On the Sunday before this game, my Spurs-supporting brother-in-law texted me from Wembley, knowing that I wouldn’t have known the score from the FA Cup semi-final. “We lost 0-2 to a relegated team, can’t [expletive] believe it.” Last night’s shock defeat at the hands of Grays Athletic gave me the opportunity to sent his message back to him.
The 0-5 reverse at the hands of York City the previous week may have been AFC Wimbledon’s biggest-ever defeat, but the Dons’ fourth home loss in the last three weeks, to already-relegated Grays, could easily be described as the worst. Grays hadn’t won away from home all season and had been victorious just three times in their previous 41 games in 2009/10. But they and their 15-strong band of supporters left Kingsmeadow with three rather unexpected points and some pride salvaged.
The Dons at least started brightly, but a glaring miss from Sam Hatton after just four minutes set the tone for what was to follow. Luke Moore’s clever dummy allowed Hatton to burst through from midfield unchallenged, but 20 yards out and with just the keeper to beat he scuffed his shot so horribly wide that it was close to going out for a throw-in.
Any team that expects a side managed by Julian Dicks to just roll over and die clearly doesn’t know its football history. Although the Dons were clearly the better side, Jamie Guy almost gave the visitors the lead, but he skied his effort from 10 yards out after great work down the left by the speedy former Brentford winger Alex Rhodes.
When Brett Johnson had to be substituted midway through the half with a leg injury, Jay Conroy moved to centre-back, Hatton reverted to right-back and Elliott Godfrey, back from his loan at Staines Town, came on in midfield. The rejig did nothing to change the Dons’ fortunes.
Rhodes himself was extremely unlucky when his bullet of a shot narrowly raked over Seb Brown’s bar, but by then the signs that this was going to be one of those nights were beginning to appear. Danny Kedwell and Glenn Poole both blasted over against their former side, but clear-cut chances were few and far between, due partly to some obdurate defending, but also to carelessly wasted possession by the Dons midfield, who seemed to be finding men in white more often than team-mates in blue.
Kennedy Adjei went close with an angled drive, Hatton had a shot blocked, and Moore wriggled himself into space twice but gave the ball away on both occasions. Glyn Garner then made a fine save to deny Kedwell before the former Grays man went even closer when his volley, after some neat chest control, skimmed the bar.
The match was goalless at the break, but nothing had prepared the home supporters for the 45 minutes to come. Nine minutes of fruitless huffing and puffing later, the Dons were undone by a quick free-kick. Alex Osborn raced onto it, held off Ben Judge’s challenge and slotted the ball past the advancing Brown. Far from getting their consolation goal in early, Grays now sensed that the Dons, tired from playing four league games in eight days, were out on their feet and that their first away win of the season was within reach.
Terry Brown reacted by withdrawing Poole and Adjei and throwing on Nathan Elder and Will Hendry in the hope of getting more than just an equaliser, but a combination of awful finishing and dogged defending saw his hopes dashed. First, Elder drew a fine save from Garner, but Kedwell hammered the rebound high and wide. Then Hendry shot over from the edge of the box before Godfrey repeated the trick by ballooning an 18-yard effort the same distance over the bar.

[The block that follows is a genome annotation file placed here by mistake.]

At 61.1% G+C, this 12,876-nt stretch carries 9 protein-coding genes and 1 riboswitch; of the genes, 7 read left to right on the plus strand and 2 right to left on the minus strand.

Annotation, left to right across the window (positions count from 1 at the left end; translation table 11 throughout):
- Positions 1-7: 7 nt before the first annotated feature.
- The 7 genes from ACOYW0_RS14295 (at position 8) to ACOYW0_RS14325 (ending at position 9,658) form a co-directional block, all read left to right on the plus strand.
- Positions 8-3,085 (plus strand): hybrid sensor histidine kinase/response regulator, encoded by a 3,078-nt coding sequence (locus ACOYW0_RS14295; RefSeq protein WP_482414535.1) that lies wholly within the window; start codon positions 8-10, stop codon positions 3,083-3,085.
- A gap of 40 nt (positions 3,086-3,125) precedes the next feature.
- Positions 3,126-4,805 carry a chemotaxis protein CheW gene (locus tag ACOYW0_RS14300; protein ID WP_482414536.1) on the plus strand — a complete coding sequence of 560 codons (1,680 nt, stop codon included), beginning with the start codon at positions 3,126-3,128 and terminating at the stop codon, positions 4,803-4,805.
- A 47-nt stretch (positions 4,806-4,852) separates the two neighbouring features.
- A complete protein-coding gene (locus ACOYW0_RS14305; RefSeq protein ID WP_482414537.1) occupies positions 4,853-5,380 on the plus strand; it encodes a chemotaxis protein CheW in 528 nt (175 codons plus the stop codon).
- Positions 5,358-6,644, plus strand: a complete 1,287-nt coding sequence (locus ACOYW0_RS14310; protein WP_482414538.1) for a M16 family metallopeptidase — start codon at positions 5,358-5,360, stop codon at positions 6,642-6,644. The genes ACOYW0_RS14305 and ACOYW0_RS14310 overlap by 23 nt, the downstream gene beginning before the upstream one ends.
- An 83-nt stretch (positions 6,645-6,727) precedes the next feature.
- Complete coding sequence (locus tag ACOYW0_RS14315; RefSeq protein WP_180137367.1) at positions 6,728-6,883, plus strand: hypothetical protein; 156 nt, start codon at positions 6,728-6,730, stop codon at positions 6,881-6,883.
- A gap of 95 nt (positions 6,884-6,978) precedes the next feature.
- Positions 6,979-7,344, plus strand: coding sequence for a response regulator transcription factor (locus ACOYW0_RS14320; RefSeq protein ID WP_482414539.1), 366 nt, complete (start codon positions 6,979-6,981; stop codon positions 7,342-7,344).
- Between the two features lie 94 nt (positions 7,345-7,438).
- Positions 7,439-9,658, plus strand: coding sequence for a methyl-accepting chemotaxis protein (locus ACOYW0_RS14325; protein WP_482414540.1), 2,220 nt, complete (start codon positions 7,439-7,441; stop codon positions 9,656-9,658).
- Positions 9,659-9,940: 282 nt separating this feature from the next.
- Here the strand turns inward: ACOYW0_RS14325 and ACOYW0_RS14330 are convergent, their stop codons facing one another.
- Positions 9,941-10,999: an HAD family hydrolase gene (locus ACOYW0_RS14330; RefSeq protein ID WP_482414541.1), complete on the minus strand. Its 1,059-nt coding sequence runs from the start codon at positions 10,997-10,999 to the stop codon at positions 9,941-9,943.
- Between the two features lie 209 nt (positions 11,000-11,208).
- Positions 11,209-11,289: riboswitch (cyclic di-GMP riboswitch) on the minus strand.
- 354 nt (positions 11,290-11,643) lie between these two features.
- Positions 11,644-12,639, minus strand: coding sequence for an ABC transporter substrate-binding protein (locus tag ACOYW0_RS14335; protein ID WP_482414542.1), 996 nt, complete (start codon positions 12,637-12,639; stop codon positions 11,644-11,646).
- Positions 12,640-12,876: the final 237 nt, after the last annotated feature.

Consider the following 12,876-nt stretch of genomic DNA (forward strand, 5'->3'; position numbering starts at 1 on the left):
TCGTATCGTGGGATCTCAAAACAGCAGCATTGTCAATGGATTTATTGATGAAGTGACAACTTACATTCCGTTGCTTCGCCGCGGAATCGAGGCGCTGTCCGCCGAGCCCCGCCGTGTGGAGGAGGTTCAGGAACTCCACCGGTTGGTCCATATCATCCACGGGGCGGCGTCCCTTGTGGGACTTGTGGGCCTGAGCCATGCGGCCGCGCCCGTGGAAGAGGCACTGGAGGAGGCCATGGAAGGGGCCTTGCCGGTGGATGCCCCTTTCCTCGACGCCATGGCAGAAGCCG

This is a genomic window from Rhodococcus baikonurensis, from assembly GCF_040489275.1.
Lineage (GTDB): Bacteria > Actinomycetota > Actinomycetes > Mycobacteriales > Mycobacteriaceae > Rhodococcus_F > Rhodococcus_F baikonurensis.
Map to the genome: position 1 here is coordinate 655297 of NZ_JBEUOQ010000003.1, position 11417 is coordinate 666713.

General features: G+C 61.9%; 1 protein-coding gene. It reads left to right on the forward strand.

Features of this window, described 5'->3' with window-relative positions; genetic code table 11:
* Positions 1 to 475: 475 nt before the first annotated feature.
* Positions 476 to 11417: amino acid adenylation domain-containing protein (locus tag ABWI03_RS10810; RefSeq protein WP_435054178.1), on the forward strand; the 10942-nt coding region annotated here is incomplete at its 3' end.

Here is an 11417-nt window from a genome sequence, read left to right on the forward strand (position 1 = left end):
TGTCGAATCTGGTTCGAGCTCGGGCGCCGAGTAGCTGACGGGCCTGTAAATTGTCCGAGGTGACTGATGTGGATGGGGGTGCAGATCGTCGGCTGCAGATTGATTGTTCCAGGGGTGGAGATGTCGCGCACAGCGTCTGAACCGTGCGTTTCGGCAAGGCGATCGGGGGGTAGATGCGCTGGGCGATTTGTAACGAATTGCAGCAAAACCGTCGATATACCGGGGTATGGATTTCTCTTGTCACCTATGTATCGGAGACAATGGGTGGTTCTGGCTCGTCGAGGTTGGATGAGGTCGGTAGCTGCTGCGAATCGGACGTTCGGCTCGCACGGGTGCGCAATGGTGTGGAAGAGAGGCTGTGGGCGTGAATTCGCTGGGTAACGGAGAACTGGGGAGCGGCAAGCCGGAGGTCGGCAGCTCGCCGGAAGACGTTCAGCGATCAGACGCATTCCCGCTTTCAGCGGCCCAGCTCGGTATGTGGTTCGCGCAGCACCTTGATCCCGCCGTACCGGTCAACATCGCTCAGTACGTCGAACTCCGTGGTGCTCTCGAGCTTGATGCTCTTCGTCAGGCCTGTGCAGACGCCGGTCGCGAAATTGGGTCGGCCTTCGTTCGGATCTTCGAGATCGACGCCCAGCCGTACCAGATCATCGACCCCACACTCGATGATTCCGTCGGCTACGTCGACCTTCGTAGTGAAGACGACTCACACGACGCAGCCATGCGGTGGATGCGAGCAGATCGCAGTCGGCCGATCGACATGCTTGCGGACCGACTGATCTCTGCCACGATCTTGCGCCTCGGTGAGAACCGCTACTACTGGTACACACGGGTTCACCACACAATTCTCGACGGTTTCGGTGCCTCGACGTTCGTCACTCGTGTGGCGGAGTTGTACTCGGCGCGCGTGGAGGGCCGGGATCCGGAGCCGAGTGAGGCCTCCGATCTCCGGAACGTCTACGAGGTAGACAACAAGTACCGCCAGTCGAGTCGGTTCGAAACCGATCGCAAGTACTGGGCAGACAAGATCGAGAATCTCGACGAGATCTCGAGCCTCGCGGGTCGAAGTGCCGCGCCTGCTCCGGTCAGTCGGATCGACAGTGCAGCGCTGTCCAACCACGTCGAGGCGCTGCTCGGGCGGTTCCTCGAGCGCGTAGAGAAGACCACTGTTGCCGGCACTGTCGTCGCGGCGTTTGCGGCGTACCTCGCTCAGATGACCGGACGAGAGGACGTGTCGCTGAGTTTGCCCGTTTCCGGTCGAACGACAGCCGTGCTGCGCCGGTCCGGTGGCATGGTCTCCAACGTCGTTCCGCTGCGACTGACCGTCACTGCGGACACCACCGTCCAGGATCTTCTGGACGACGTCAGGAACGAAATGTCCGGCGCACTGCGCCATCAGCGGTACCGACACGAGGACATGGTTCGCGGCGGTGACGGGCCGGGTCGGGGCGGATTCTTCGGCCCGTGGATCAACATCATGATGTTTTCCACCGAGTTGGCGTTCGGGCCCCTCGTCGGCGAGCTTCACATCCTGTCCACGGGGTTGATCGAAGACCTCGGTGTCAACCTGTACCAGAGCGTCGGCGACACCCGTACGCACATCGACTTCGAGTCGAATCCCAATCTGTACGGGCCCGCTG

Hendry smashed one free-kick into the wall, and another cannoned off a PA speaker in the roof of the Tempest End. The Dons started to realise that this was not their night. Kedwell saw Garner parry his fierce drive into Moore’s path, but his follow-up was so weak that Garner was able to get up and catch it comfortably. Crosses rained in on the Grays defence but captain Harlee Dean was more than equal to all of them. The Dons fans grew more frustrated.
Frustration turned to despair with 17 minutes left. Rhodes burst into the box in a rare Grays attack, and as he turned Conroy with a clever bit of footwork, the Dons defender slipped and touched the ball with his trailing arm. A fifth stonewall penalty in the last three games gifted Grays all three points as Jamie Guy confidently struck his spot-kick past Saturday’s double-penalty-save hero Seb Brown.
With time running out, the Dons needed a goal quickly. But they had not scored in open play for nearly five home games, and now their fortune took a turn for the worse with one of the most amazing misses you will ever witness.
Godfrey worked himself free on the edge of the penalty area and floated a shot across Garner that was heading for the bottom-right-hand corner of the net, but inexplicably Elder’s striking instincts got the better of him, and he slid in with the intention of nudging the ball over the line. Somehow, seeming to defy the laws of physics, he managed to shin the ball over the bar from almost on the goal-line.
Terry Brown couldn’t bear to look, and fixed his stare at the well-worn grass in front of the bench. Grays boss Dicks stifled a laugh, though the fans in the Tempest End couldn’t stop themselves. There was still time for Danny Kedwell to shoot wide, twice, when through on Garner’s goal.
It was fortunate that the Dons had already missed out on a playoff place, because this would have been a calamitous result if anything had been riding on it. Wimbledon’s home record was now identical to that of relegation-threatened Forest Green Rovers, having lost four of the last five, despite losing only four of the first 16 games at Kingsmeadow. A season that promised so much was fizzling out rather unpleasantly. If Terry Brown was unaware of just how much work he needed to do over the summer, he surely knew now.